Boris N. Yeltsin was hospitalized Wednesday with a viral respiratory infection that will keep the 66-year-old Russian president in bed for 10 to 12 days, aides said, an anxiety-producing announcement that quickly knocked up to 4 percent off the value of financial markets here.
“Doctors don’t rule out that it (the infection) could develop into flu,” said Kremlin spokesman Sergei Yastrzhembsky, who noted that Yeltsin had earlier been admitted to Barvikha sanatorium, just outside Moscow, with a temperature just above normal.
His physicians “advised President Yeltsin to stick to a sanatorium regime, to stay indoors for several days, but he doesn’t have to stay in bed all the time,” Yastrzhembsky said. Yeltsin’s public engagements were canceled but he will go on working on official documents.
The Russian stock market plummeted on the news, with investors who regard Yeltsin as the sole personal guarantor of economic reform scared that his absence could further damage the country’s already turbulent finances. The drop in share values also illustrated the widespread skepticism here about how honest Yeltsin’s aides are being about the state of his health.
Last year, his aides offered dubious explanations about his health: when Yeltsin fell ill with a heart attack and blocked coronary arteries in summer; when he underwent quintuple heart-bypass surgery in the fall; and when he suffered double pneumonia in winter. Weeks of official assurances over the summer of 1996 that the president was just “tired” after winning re-election were followed in the winter by lame explanations that he had nothing worse than a “cold.”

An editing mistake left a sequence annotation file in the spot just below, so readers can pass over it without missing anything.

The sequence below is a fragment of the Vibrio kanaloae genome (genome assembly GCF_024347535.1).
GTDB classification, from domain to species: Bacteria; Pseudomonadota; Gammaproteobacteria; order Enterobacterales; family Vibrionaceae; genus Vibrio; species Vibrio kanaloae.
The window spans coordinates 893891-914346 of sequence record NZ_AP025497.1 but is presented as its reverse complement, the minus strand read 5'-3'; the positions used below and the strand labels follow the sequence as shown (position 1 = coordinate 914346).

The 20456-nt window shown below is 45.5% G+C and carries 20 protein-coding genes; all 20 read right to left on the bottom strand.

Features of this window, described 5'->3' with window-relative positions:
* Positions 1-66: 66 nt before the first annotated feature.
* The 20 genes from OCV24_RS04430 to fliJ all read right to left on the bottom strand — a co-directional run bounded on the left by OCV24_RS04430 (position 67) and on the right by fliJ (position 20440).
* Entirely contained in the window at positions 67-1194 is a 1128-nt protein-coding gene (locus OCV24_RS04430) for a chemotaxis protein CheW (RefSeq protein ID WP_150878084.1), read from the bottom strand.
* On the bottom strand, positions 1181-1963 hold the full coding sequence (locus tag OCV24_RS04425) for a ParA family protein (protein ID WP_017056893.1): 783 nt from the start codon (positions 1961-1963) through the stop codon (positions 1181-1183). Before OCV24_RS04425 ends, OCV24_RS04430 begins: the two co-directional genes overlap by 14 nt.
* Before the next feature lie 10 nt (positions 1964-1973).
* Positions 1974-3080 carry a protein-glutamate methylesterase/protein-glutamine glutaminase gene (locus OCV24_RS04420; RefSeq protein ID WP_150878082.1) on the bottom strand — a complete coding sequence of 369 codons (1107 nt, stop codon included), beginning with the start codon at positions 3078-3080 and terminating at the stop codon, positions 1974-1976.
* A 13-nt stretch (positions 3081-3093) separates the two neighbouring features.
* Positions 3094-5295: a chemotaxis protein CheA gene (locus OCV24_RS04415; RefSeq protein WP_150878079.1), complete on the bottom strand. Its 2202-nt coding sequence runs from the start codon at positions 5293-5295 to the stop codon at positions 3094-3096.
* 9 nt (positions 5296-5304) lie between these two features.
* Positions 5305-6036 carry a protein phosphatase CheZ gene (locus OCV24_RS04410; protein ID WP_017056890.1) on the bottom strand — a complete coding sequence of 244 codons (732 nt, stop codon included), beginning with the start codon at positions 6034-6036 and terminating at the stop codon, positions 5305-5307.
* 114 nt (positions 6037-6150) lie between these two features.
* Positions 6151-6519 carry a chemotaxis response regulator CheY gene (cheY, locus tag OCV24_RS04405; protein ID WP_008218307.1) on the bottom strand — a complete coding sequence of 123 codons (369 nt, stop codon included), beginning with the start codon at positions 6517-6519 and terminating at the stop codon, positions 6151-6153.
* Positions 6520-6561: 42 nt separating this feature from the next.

“Even though they said (Wednesday) it was just a respiratory infection, he had a heart attack last year and they said he was just tired,” one market analyst at Troika Dialog brokerage in Moscow was quoted as saying. “So now people don’t believe what the Kremlin says about Yeltsin’s health, and they assume the worst.”
But an unnamed White House official in Washington observed: “Given the information we have, we don’t see reason for concern.” He said President Clinton wished the ussian president “a speedy recovery.”
In his last bout of illness, Yeltsin was away from work almost continuously from July 1996 until February 1997. He convalesced after the third of his three heart attacks, as well as after his bypass operation, at Barvikha, the sanatorium to which he was again admitted Wednesday.
Since spring, the headstrong, hard-drinking president has been back at work full time, reshuffling his government to bring in a strong new economic reform team, traveling widely and making weekly addresses to the nation - though looking thinner and vaguer than before his 1996 operation.
His grueling recent schedule included trips to Stockholm, Strasbourg and Beijing. Renat Akchurin, the Russian surgeon who operated on Yeltsin last November, gave him a clean bill of health a month ago, saying the president had not suffered any physical discomfort or complained of any problems.
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